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Emperors on thin ice: three years of breeding failure at Halley Bay

Emperors on thin ice: three years of breeding failure at Halley Bay AbstractSatellite imagery is used to show that the world's second largest emperor penguin colony, at Halley Bay, has suffered three years of almost total breeding failure. Although, like all emperor colonies, there has been large inter-annual variability in the breeding success at this site, the prolonged period of failure is unprecedented in the historical record. The observed events followed the early breakup of the fast ice in the ice creeks that the birds habitually used for breeding. The initial breakup was associated with a particularly stormy period in September 2015, which corresponded with the strongest El Niño in over 60 years, strong winds, and a record low sea-ice year locally. Conditions have not recovered in the two years since. Meanwhile, during the same three-year period, the nearby Dawson-Lambton colony, 55 km to the south, has seen a more than tenfold increase in penguin numbers. The authors associate this with immigration from the birds previously breeding at Halley Bay. Studying this ‘tale of two cities’ provides valuable information relevant to modelling penguin movement under future climate change scenarios. http://www.deepdyve.com/assets/images/DeepDyve-Logo-lg.png Antarctic Science Cambridge University Press

Emperors on thin ice: three years of breeding failure at Halley Bay

Antarctic Science , Volume 31 (3): 6 – Apr 25, 2019

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Publisher
Cambridge University Press
Copyright
Copyright © Antarctic Science Ltd 2019 
ISSN
0954-1020
eISSN
1365-2079
DOI
10.1017/S0954102019000099
Publisher site
See Article on Publisher Site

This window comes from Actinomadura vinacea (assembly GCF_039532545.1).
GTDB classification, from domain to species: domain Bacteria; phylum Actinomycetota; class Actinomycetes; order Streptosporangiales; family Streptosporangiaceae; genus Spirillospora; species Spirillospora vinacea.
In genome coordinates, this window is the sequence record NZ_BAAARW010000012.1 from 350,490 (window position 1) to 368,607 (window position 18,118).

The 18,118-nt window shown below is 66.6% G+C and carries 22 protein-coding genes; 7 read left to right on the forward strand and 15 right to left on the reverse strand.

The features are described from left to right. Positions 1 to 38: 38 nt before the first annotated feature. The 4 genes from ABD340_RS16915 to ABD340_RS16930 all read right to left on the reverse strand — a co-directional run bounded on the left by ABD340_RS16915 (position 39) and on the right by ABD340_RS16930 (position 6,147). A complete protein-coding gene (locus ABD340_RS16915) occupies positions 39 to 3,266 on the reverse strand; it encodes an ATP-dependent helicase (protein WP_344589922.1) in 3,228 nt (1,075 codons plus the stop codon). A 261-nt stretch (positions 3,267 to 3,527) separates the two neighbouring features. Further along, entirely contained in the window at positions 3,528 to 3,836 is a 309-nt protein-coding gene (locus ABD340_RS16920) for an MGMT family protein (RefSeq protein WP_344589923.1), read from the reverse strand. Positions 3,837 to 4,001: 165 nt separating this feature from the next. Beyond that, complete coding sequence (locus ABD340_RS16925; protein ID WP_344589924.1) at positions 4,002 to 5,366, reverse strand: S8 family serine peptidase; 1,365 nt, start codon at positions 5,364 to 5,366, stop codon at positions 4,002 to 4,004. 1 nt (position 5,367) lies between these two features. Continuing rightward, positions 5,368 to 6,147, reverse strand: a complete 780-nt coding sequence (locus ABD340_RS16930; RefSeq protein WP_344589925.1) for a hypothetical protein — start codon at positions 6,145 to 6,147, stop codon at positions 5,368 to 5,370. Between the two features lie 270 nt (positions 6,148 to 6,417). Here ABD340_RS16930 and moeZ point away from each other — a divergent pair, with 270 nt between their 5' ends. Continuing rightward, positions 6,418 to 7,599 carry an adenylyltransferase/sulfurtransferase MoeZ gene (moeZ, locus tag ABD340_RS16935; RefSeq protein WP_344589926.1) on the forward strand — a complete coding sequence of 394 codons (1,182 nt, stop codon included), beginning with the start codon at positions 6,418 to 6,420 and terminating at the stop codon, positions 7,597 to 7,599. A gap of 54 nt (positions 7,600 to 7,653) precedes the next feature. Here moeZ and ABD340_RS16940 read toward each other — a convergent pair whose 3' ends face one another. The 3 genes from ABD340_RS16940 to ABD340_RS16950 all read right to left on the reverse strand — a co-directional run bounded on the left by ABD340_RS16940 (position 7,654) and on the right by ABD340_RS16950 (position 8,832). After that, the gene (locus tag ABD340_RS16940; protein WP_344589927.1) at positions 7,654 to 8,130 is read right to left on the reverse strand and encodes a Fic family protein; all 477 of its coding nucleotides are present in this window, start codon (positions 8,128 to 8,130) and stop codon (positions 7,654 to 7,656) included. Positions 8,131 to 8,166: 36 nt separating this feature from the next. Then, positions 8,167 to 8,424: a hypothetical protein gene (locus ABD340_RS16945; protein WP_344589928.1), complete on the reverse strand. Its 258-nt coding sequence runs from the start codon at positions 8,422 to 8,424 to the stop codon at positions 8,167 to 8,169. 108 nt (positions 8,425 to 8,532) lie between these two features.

Abstract

AbstractSatellite imagery is used to show that the world's second largest emperor penguin colony, at Halley Bay, has suffered three years of almost total breeding failure. Although, like all emperor colonies, there has been large inter-annual variability in the breeding success at this site, the prolonged period of failure is unprecedented in the historical record. The observed events followed the early breakup of the fast ice in the ice creeks that the birds habitually used for breeding. The initial breakup was associated with a particularly stormy period in September 2015, which corresponded with the strongest El Niño in over 60 years, strong winds, and a record low sea-ice year locally. Conditions have not recovered in the two years since. Meanwhile, during the same three-year period, the nearby Dawson-Lambton colony, 55 km to the south, has seen a more than tenfold increase in penguin numbers. The authors associate this with immigration from the birds previously breeding at Halley Bay. Studying this ‘tale of two cities’ provides valuable information relevant to modelling penguin movement under future climate change scenarios.

Journal

Antarctic ScienceCambridge University Press

Published: Apr 25, 2019

Keywords: El Niño; ENSO; emperor penguins; Halley; penguins; sea ice

References